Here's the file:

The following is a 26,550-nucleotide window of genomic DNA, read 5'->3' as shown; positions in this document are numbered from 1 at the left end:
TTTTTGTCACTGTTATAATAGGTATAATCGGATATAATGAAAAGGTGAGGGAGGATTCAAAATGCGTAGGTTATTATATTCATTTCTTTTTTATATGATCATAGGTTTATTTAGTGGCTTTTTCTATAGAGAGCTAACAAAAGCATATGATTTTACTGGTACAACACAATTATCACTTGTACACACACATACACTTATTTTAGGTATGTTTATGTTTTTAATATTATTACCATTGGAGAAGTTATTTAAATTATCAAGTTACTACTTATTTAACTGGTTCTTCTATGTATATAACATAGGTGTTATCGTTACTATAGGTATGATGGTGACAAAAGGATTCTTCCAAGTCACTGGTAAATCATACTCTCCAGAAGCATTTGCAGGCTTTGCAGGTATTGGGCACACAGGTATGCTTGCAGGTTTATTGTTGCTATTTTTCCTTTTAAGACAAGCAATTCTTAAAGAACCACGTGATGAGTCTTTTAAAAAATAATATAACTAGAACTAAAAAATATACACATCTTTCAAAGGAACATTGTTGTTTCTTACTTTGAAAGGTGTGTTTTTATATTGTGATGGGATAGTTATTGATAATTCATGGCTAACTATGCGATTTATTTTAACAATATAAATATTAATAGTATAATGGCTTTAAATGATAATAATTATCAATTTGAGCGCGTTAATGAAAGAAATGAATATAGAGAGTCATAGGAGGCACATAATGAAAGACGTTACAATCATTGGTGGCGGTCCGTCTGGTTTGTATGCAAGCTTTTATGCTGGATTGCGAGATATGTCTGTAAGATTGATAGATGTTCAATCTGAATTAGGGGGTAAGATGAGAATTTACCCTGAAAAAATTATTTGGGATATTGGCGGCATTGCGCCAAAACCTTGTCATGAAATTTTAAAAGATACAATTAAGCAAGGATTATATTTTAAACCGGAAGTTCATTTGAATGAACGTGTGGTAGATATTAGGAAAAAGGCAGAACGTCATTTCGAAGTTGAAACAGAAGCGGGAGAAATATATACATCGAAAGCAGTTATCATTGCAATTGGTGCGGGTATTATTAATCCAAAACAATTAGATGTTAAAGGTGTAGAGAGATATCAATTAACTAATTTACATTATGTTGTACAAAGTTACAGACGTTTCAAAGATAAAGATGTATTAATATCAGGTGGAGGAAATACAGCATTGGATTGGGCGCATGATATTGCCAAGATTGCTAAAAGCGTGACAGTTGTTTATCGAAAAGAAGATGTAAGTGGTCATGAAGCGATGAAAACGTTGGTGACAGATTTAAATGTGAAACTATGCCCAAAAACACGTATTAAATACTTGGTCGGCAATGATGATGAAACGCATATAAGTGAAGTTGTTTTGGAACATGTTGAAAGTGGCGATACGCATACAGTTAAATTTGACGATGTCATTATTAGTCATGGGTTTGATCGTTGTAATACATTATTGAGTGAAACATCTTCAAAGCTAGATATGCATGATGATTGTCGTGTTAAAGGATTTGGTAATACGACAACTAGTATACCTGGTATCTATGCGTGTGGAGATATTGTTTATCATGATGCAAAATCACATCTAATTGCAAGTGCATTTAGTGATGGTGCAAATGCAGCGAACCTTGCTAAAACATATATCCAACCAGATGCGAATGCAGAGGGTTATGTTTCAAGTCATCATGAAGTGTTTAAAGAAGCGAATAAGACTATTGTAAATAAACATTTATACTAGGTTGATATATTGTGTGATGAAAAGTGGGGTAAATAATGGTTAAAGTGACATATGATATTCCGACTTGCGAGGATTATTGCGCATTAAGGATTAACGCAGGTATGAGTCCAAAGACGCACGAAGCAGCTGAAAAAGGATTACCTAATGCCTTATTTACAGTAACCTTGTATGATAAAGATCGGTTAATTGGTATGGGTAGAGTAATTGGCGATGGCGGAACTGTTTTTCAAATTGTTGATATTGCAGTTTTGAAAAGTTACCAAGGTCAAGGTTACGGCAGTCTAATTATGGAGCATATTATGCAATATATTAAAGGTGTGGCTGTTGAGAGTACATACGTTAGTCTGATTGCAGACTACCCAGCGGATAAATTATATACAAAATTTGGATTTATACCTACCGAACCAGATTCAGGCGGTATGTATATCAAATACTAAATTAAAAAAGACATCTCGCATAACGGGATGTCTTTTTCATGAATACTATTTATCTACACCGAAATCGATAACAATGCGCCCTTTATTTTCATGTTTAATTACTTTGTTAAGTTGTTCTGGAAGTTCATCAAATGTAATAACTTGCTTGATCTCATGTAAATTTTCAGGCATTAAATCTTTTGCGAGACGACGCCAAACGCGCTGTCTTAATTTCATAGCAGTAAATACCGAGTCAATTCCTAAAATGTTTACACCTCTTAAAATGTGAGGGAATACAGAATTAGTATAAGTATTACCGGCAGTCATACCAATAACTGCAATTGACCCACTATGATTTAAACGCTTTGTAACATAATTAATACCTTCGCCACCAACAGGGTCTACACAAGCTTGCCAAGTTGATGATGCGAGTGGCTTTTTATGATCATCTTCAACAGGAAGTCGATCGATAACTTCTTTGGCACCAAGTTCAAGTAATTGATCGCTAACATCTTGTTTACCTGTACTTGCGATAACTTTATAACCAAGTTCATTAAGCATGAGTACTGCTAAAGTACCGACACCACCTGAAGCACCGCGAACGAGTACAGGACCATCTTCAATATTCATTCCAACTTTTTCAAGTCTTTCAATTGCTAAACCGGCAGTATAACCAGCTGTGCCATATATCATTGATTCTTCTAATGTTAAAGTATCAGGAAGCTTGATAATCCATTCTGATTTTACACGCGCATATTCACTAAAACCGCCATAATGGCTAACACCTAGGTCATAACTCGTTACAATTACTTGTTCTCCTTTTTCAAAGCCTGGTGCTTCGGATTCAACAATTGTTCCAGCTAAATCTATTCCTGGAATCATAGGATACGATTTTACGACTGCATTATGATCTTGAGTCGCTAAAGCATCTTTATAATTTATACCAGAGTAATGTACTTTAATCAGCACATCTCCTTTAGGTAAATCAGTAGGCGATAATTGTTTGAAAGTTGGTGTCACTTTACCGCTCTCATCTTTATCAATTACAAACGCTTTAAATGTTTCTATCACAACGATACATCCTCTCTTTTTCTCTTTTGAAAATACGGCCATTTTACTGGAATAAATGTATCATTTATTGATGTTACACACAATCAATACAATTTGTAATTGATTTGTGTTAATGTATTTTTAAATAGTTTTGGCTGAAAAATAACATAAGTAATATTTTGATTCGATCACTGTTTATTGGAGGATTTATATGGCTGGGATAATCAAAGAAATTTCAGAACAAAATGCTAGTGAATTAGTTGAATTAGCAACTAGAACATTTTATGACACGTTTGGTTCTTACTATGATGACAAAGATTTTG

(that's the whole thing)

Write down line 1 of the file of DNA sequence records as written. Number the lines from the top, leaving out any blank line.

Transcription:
The following is a 26,550-nucleotide window of genomic DNA, read 5'->3' as shown; positions in this document are numbered from 1 at the left end: